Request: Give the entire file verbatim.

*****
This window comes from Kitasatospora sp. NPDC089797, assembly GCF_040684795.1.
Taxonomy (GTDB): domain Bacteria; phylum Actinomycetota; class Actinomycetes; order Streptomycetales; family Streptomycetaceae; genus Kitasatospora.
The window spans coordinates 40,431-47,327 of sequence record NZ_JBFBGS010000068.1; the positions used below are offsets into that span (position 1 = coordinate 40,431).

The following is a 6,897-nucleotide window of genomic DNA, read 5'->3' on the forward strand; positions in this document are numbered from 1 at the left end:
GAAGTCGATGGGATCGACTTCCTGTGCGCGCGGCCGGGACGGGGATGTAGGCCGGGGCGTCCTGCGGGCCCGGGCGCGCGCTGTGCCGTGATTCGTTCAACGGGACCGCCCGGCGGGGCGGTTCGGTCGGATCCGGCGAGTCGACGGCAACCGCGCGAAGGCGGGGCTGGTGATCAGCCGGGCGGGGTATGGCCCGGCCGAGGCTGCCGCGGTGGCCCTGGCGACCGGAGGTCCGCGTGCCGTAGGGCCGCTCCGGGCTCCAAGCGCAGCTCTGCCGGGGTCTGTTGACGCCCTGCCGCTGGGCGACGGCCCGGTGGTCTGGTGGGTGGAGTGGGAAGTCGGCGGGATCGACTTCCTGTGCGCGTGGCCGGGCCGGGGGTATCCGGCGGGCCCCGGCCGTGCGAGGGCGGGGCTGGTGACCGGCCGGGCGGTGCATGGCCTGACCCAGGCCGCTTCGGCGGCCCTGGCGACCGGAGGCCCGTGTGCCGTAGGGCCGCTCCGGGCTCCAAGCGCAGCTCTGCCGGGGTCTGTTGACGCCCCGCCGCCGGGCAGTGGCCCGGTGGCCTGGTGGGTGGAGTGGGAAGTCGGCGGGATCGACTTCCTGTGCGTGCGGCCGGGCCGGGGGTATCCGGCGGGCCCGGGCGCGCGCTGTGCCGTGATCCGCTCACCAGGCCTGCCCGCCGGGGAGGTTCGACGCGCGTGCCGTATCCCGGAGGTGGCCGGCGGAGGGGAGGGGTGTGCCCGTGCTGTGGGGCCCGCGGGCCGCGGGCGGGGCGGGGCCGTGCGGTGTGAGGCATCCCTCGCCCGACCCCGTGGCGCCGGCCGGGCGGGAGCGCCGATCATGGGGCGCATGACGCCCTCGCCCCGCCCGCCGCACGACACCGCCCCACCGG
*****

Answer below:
This window comes from Kitasatospora sp. NPDC089797, assembly GCF_040684795.1.
Taxonomy (GTDB): domain Bacteria; phylum Actinomycetota; class Actinomycetes; order Streptomycetales; family Streptomycetaceae; genus Kitasatospora.
The window spans coordinates 40,431-47,327 of sequence record NZ_JBFBGS010000068.1; the positions used below are offsets into that span (position 1 = coordinate 40,431).

The following is a 6,897-nucleotide window of genomic DNA, read 5'->3' on the forward strand; positions in this document are numbered from 1 at the left end:
GAAGTCGATGGGATCGACTTCCTGTGCGCGCGGCCGGGACGGGGATGTAGGCCGGGGCGTCCTGCGGGCCCGGGCGCGCGCTGTGCCGTGATTCGTTCAACGGGACCGCCCGGCGGGGCGGTTCGGTCGGATCCGGCGAGTCGACGGCAACCGCGCGAAGGCGGGGCTGGTGATCAGCCGGGCGGGGTATGGCCCGGCCGAGGCTGCCGCGGTGGCCCTGGCGACCGGAGGTCCGCGTGCCGTAGGGCCGCTCCGGGCTCCAAGCGCAGCTCTGCCGGGGTCTGTTGACGCCCTGCCGCTGGGCGACGGCCCGGTGGTCTGGTGGGTGGAGTGGGAAGTCGGCGGGATCGACTTCCTGTGCGCGTGGCCGGGCCGGGGGTATCCGGCGGGCCCCGGCCGTGCGAGGGCGGGGCTGGTGACCGGCCGGGCGGTGCATGGCCTGACCCAGGCCGCTTCGGCGGCCCTGGCGACCGGAGGCCCGTGTGCCGTAGGGCCGCTCCGGGCTCCAAGCGCAGCTCTGCCGGGGTCTGTTGACGCCCCGCCGCCGGGCAGTGGCCCGGTGGCCTGGTGGGTGGAGTGGGAAGTCGGCGGGATCGACTTCCTGTGCGTGCGGCCGGGCCGGGGGTATCCGGCGGGCCCGGGCGCGCGCTGTGCCGTGATCCGCTCACCAGGCCTGCCCGCCGGGGAGGTTCGACGCGCGTGCCGTATCCCGGAGGTGGCCGGCGGAGGGGAGGGGTGTGCCCGTGCTGTGGGGCCCGCGGGCCGCGGGCGGGGCGGGGCCGTGCGGTGTGAGGCATCCCTCGCCCGACCCCGTGGCGCCGGCCGGGCGGGAGCGCCGATCATGGGGCGCATGACGCCCTCGCCCCGCCCGCCGCACGACACCGCCCCACCGG